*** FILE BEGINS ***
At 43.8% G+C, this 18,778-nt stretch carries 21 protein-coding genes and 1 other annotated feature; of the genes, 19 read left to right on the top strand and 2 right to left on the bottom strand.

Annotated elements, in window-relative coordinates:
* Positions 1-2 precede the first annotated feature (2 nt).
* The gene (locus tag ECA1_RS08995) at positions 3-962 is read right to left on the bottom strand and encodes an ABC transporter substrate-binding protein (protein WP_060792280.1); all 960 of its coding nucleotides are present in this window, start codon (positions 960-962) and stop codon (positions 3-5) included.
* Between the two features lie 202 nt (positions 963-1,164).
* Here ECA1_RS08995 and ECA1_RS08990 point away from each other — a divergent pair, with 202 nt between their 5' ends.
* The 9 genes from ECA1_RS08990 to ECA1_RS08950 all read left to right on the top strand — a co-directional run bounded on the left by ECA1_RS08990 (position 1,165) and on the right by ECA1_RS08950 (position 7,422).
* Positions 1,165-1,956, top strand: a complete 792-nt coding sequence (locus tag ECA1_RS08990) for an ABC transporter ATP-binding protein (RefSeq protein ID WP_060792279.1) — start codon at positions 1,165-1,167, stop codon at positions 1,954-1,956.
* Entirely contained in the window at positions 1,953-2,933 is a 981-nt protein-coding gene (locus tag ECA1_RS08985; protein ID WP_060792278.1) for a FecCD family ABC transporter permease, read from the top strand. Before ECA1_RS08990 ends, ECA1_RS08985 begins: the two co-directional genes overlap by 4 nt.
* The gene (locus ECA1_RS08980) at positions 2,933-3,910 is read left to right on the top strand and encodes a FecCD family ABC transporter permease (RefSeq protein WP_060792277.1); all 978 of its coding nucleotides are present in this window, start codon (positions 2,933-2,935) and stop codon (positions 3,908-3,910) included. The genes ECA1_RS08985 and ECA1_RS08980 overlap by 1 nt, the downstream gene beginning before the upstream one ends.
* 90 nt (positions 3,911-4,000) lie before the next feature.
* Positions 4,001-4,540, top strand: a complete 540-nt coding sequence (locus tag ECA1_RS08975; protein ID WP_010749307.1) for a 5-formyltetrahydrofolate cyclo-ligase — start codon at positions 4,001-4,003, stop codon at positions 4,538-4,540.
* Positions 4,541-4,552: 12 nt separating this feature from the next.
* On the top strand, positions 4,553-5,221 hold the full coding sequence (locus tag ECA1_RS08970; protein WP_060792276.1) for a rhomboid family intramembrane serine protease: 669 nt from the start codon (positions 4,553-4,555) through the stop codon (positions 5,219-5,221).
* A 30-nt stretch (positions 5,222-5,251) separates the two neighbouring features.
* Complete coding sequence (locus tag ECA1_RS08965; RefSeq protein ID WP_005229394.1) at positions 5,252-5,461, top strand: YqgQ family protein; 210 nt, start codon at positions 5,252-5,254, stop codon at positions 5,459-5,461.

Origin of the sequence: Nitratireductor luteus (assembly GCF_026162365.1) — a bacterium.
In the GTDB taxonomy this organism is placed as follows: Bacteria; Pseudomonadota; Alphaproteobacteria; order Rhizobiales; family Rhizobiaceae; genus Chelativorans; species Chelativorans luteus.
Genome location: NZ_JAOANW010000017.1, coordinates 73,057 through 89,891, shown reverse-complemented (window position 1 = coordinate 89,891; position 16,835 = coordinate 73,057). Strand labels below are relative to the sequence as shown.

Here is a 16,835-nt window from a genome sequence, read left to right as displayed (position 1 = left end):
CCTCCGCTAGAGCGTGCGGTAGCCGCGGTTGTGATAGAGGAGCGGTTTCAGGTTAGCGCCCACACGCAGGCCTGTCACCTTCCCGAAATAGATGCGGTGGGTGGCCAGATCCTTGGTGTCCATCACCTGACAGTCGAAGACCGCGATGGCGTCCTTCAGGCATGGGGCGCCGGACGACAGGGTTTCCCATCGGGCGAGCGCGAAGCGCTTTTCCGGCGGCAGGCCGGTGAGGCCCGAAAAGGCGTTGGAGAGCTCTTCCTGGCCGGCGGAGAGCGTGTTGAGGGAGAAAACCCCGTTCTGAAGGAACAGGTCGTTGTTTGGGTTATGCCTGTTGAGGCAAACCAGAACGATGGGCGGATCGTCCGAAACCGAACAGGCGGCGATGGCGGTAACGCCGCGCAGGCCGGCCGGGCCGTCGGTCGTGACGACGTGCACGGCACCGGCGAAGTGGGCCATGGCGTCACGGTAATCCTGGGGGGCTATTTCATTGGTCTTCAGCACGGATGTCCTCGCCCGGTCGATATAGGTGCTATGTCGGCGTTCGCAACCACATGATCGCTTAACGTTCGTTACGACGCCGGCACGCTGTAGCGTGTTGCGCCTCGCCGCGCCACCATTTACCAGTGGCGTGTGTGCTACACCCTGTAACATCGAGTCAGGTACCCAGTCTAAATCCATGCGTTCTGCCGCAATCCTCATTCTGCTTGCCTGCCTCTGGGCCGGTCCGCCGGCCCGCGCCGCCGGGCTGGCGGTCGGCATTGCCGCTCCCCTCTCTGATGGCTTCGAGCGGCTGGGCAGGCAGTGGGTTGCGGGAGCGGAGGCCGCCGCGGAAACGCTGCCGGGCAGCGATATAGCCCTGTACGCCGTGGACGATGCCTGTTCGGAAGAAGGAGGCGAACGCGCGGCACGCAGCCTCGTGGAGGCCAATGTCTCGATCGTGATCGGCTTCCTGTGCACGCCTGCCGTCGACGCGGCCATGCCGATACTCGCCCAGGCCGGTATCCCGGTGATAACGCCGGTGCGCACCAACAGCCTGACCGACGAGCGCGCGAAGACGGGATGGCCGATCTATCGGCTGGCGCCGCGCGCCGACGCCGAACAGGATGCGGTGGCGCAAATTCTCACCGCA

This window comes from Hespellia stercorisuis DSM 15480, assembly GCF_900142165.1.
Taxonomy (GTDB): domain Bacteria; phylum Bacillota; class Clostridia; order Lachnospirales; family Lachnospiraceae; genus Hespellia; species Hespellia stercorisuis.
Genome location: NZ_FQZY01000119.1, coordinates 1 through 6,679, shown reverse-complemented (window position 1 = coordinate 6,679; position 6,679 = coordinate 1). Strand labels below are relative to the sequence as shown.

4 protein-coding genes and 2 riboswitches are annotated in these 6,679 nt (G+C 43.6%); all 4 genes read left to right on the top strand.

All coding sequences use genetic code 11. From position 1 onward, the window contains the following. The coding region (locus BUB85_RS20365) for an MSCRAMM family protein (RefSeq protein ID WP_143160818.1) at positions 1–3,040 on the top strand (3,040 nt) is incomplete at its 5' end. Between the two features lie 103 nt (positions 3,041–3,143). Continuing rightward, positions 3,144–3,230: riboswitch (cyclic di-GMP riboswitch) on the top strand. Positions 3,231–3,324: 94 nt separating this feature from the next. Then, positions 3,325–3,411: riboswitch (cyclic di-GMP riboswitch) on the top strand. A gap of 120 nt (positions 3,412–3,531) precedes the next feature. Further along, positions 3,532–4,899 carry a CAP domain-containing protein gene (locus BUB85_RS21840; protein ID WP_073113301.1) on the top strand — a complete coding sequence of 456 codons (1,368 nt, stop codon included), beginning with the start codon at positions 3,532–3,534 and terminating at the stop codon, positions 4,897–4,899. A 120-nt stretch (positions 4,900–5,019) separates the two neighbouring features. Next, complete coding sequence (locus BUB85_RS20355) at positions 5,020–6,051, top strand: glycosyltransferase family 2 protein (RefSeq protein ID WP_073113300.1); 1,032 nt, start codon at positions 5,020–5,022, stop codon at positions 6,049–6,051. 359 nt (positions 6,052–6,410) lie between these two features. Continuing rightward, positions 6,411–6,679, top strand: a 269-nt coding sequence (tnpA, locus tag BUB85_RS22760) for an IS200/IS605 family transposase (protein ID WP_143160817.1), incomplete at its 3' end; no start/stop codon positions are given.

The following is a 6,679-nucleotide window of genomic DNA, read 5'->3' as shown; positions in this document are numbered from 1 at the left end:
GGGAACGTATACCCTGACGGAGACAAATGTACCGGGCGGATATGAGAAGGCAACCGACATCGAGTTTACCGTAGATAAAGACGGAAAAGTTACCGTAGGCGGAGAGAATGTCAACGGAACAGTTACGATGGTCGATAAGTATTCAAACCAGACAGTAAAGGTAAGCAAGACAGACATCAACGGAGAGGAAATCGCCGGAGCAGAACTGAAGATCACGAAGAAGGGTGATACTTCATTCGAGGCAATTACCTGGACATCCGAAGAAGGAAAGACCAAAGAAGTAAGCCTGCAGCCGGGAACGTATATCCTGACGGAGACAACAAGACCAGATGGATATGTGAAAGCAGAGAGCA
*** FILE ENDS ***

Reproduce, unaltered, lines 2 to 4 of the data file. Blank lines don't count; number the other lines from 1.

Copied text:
Annotated elements, in window-relative coordinates:
* Positions 1-2 precede the first annotated feature (2 nt).
* The gene (locus tag ECA1_RS08995) at positions 3-962 is read right to left on the bottom strand and encodes an ABC transporter substrate-binding protein (protein WP_060792280.1); all 960 of its coding nucleotides are present in this window, start codon (positions 960-962) and stop codon (positions 3-5) included.